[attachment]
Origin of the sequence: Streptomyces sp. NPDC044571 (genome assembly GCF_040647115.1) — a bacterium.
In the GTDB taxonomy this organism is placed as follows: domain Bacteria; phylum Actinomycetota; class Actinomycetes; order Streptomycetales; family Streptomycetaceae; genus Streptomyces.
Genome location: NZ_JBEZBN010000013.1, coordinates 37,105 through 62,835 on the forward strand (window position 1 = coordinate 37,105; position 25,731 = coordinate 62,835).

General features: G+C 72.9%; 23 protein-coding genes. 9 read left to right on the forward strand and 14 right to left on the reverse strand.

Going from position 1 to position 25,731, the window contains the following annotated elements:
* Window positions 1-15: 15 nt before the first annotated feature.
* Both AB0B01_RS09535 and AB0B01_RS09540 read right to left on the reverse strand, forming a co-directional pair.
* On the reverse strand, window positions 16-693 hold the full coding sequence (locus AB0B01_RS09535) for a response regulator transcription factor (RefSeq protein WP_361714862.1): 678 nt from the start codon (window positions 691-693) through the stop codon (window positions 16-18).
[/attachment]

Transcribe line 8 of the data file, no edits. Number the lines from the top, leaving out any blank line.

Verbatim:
* On the reverse strand, window positions 16-693 hold the full coding sequence (locus AB0B01_RS09535) for a response regulator transcription factor (RefSeq protein WP_361714862.1): 678 nt from the start codon (window positions 691-693) through the stop codon (window positions 16-18).